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Los Angeles County Sheriff Alex Villanueva appeared on Fox & Friends Weekend early Saturday morning to discuss his goal of eliminating illegal marijuana farms operated by drug cartels that set up shop in the desert during the pandemic.
Even though recreational cannabis sales became legal in California in 2018, high taxes and strict regulations have resulted in a thriving black market.
Villanueva announced earlier this week that law enforcement had seized more than 16 tons of illegal pot during a 10-day operation that had an estimated street value of nearly $1.2 billion. The effort targeted the Antelope Valley in northern L.A. County, which is part of the Mojave Desert. During a press conference on Wednesday, the sheriff said he wanted to “send a clear message to the cartels and anyone doing illegal operations in the High Desert: your days are over, and we are coming for you.” He also said Asian and Armenian organized crime rings were involved in unlawful harvests in that area.
“During the pandemic year, we counted 150 of these illegal grows in the High Desert, but now in 2021, we did another survey, that number grew to 500,” Villanueva told Fox News. “The cartels moved in during the pandemic and had basically taken over large tracts of the desert floor.”
Villanueva said authorities targeted 40% of the illegal grows during the recent operation, which he called a “down payment” of the “big goal” to “eliminate the cartel operations in the High Desert area.”
“These illegals grows, obviously there’s no taxation involved, there’s no regulation, they take over open public lands, they steal the water from the local farmers, and they use all of the heavy pesticides and fertilizers which goes right into the ground and actually destroys the aquifer for the High Desert and the residential communities,” Villanueva explained. “So this is a major existential threat for the communities, so we’re doing our best to knock this out once and for all.”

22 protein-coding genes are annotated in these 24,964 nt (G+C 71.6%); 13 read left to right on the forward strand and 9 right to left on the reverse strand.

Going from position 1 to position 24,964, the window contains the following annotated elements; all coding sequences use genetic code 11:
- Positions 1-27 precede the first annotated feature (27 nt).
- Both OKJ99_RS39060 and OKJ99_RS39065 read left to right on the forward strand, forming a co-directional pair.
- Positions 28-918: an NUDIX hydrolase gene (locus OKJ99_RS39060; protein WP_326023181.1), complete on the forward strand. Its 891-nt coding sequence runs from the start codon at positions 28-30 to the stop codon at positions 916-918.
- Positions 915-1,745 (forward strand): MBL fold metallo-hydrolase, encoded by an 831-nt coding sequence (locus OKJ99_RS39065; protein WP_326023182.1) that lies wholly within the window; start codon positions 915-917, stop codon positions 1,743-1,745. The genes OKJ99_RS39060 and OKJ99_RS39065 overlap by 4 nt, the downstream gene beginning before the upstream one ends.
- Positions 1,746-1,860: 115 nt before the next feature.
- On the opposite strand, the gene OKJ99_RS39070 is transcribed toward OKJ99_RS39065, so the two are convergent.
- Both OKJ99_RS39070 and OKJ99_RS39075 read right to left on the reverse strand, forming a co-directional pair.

Fox & Friends Weekend host Pete Hegseth asked Villanueva whether illegal operations have “ramped up massively” because “our borders are perceived to be open” due to softer policies from the Biden administration.
Partial transcript as follows:
VILLANUEVA: Whatever is going on at the border, we’re getting a steady supply of people based on human trafficking that are out there in the desert. And they’re the workers, the peons. They’re the ones that, they showed up a week later out there in the middle of nowhere tending to a farm, and a guy comes by, throws some cash at them once a month, and sadly, that’s the sad reality of this entire human trafficking thing. A lot of these people are indentured servants to the cartels, so they are almost as much of a victim as the community.
HEGSETH: So the cartel traffics them across, makes them work there, and they’re effectively indentured servants maybe sending money back home, whatever that may be, and ultimately drug is their product. Can you eradicate this, sheriff?
VILLANUEVA: We can eradicate what we can see in the High Desert, and we are well on our way to doing that. Our only limitation is just the sheer resources.
Villanueva, a Democrat, told Fox News that federal agencies “are pitching in, but apparently, there’s a rule that says that the DEA can only reimburse local law enforcement $19,000 a year in overtime, and this [operation] obviously dwarfs that, so we need to change that regulation so we can raise the bar.” He said other local agencies from neighboring counties have been working with the Sheriff’s Department, while state officials and DEA agents also assisted in the recent billion-dollar bust.